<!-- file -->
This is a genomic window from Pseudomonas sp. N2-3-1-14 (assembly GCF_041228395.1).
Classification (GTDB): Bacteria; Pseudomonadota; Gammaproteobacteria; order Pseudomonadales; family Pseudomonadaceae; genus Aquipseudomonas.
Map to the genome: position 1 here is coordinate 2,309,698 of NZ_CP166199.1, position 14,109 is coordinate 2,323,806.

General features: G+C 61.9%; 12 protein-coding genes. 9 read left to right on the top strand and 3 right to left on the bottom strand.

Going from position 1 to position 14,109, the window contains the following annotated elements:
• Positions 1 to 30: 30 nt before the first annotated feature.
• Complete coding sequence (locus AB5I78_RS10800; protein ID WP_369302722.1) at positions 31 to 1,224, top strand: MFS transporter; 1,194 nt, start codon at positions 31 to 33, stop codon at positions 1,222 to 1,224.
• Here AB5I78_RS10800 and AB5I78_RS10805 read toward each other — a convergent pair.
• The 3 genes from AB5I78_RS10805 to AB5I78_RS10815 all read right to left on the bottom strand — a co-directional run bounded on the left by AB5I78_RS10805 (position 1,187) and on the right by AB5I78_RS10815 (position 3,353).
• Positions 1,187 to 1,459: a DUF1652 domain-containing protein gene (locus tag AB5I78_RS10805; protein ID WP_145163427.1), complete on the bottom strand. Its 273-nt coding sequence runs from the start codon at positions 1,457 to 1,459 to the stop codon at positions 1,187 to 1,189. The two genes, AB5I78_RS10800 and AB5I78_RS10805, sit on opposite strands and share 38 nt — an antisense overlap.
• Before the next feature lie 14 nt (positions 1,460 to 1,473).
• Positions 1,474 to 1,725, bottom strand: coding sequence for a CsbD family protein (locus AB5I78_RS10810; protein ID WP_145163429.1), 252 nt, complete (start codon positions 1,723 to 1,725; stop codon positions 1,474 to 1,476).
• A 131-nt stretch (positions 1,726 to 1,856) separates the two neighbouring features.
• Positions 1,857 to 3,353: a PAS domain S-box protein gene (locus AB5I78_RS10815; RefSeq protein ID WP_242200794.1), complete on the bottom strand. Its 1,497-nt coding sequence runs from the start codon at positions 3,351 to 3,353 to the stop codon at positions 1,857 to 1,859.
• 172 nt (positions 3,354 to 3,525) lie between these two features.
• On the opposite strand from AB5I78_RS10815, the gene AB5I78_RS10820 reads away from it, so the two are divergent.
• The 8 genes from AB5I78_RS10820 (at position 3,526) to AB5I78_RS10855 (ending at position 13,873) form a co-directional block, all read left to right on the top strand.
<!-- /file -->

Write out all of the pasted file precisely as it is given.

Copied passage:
This is a genomic window from Pseudomonas sp. N2-3-1-14 (assembly GCF_041228395.1).
Classification (GTDB): Bacteria; Pseudomonadota; Gammaproteobacteria; order Pseudomonadales; family Pseudomonadaceae; genus Aquipseudomonas.
Map to the genome: position 1 here is coordinate 2,309,698 of NZ_CP166199.1, position 14,109 is coordinate 2,323,806.

General features: G+C 61.9%; 12 protein-coding genes. 9 read left to right on the top strand and 3 right to left on the bottom strand.

Going from position 1 to position 14,109, the window contains the following annotated elements:
• Positions 1 to 30: 30 nt before the first annotated feature.
• Complete coding sequence (locus AB5I78_RS10800; protein ID WP_369302722.1) at positions 31 to 1,224, top strand: MFS transporter; 1,194 nt, start codon at positions 31 to 33, stop codon at positions 1,222 to 1,224.
• Here AB5I78_RS10800 and AB5I78_RS10805 read toward each other — a convergent pair.
• The 3 genes from AB5I78_RS10805 to AB5I78_RS10815 all read right to left on the bottom strand — a co-directional run bounded on the left by AB5I78_RS10805 (position 1,187) and on the right by AB5I78_RS10815 (position 3,353).
• Positions 1,187 to 1,459: a DUF1652 domain-containing protein gene (locus tag AB5I78_RS10805; protein ID WP_145163427.1), complete on the bottom strand. Its 273-nt coding sequence runs from the start codon at positions 1,457 to 1,459 to the stop codon at positions 1,187 to 1,189. The two genes, AB5I78_RS10800 and AB5I78_RS10805, sit on opposite strands and share 38 nt — an antisense overlap.
• Before the next feature lie 14 nt (positions 1,460 to 1,473).
• Positions 1,474 to 1,725, bottom strand: coding sequence for a CsbD family protein (locus AB5I78_RS10810; protein ID WP_145163429.1), 252 nt, complete (start codon positions 1,723 to 1,725; stop codon positions 1,474 to 1,476).
• A 131-nt stretch (positions 1,726 to 1,856) separates the two neighbouring features.
• Positions 1,857 to 3,353: a PAS domain S-box protein gene (locus AB5I78_RS10815; RefSeq protein ID WP_242200794.1), complete on the bottom strand. Its 1,497-nt coding sequence runs from the start codon at positions 3,351 to 3,353 to the stop codon at positions 1,857 to 1,859.
• 172 nt (positions 3,354 to 3,525) lie between these two features.
• On the opposite strand from AB5I78_RS10815, the gene AB5I78_RS10820 reads away from it, so the two are divergent.
• The 8 genes from AB5I78_RS10820 (at position 3,526) to AB5I78_RS10855 (ending at position 13,873) form a co-directional block, all read left to right on the top strand.